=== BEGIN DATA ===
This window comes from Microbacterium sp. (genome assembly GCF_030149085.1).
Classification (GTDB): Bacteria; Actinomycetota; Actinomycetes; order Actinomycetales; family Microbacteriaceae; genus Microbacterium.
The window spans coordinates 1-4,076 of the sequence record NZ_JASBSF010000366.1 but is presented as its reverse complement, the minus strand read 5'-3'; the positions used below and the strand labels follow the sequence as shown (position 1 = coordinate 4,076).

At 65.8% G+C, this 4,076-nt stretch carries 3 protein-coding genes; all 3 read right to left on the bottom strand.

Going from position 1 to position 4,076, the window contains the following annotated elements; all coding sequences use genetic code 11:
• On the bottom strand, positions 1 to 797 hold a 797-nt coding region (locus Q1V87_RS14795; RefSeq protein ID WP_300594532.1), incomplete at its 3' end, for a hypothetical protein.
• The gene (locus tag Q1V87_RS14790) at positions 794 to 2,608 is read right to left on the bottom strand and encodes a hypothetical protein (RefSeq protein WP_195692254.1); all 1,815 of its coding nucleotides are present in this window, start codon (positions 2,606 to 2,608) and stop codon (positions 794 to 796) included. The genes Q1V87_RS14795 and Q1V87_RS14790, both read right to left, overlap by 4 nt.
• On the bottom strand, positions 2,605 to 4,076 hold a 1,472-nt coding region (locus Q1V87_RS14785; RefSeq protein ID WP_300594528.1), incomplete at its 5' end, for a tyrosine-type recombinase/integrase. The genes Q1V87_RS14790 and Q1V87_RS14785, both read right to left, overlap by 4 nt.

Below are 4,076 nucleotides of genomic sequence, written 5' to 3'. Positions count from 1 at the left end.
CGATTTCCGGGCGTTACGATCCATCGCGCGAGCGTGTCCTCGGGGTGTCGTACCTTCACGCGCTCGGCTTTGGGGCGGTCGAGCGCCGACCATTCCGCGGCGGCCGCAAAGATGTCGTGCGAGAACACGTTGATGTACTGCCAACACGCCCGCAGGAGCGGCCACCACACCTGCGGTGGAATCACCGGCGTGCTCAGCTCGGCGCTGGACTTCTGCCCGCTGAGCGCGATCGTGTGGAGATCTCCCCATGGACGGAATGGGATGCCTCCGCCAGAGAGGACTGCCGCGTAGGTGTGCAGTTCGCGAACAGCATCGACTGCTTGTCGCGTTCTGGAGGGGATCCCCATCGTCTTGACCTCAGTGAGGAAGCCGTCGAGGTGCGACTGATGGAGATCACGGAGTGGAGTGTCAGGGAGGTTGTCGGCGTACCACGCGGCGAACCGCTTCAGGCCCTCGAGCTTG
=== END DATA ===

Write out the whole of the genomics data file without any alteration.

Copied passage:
This window comes from Microbacterium sp. (genome assembly GCF_030149085.1).
Classification (GTDB): Bacteria; Actinomycetota; Actinomycetes; order Actinomycetales; family Microbacteriaceae; genus Microbacterium.
The window spans coordinates 1-4,076 of the sequence record NZ_JASBSF010000366.1 but is presented as its reverse complement, the minus strand read 5'-3'; the positions used below and the strand labels follow the sequence as shown (position 1 = coordinate 4,076).

At 65.8% G+C, this 4,076-nt stretch carries 3 protein-coding genes; all 3 read right to left on the bottom strand.

Going from position 1 to position 4,076, the window contains the following annotated elements; all coding sequences use genetic code 11:
• On the bottom strand, positions 1 to 797 hold a 797-nt coding region (locus Q1V87_RS14795; RefSeq protein ID WP_300594532.1), incomplete at its 3' end, for a hypothetical protein.
• The gene (locus tag Q1V87_RS14790) at positions 794 to 2,608 is read right to left on the bottom strand and encodes a hypothetical protein (RefSeq protein WP_195692254.1); all 1,815 of its coding nucleotides are present in this window, start codon (positions 2,606 to 2,608) and stop codon (positions 794 to 796) included. The genes Q1V87_RS14795 and Q1V87_RS14790, both read right to left, overlap by 4 nt.
• On the bottom strand, positions 2,605 to 4,076 hold a 1,472-nt coding region (locus Q1V87_RS14785; RefSeq protein ID WP_300594528.1), incomplete at its 5' end, for a tyrosine-type recombinase/integrase. The genes Q1V87_RS14790 and Q1V87_RS14785, both read right to left, overlap by 4 nt.

Below are 4,076 nucleotides of genomic sequence, written 5' to 3'. Positions count from 1 at the left end.
CGATTTCCGGGCGTTACGATCCATCGCGCGAGCGTGTCCTCGGGGTGTCGTACCTTCACGCGCTCGGCTTTGGGGCGGTCGAGCGCCGACCATTCCGCGGCGGCCGCAAAGATGTCGTGCGAGAACACGTTGATGTACTGCCAACACGCCCGCAGGAGCGGCCACCACACCTGCGGTGGAATCACCGGCGTGCTCAGCTCGGCGCTGGACTTCTGCCCGCTGAGCGCGATCGTGTGGAGATCTCCCCATGGACGGAATGGGATGCCTCCGCCAGAGAGGACTGCCGCGTAGGTGTGCAGTTCGCGAACAGCATCGACTGCTTGTCGCGTTCTGGAGGGGATCCCCATCGTCTTGACCTCAGTGAGGAAGCCGTCGAGGTGCGACTGATGGAGATCACGGAGTGGAGTGTCAGGGAGGTTGTCGGCGTACCACGCGGCGAACCGCTTCAGGCCCTCGAGCTTG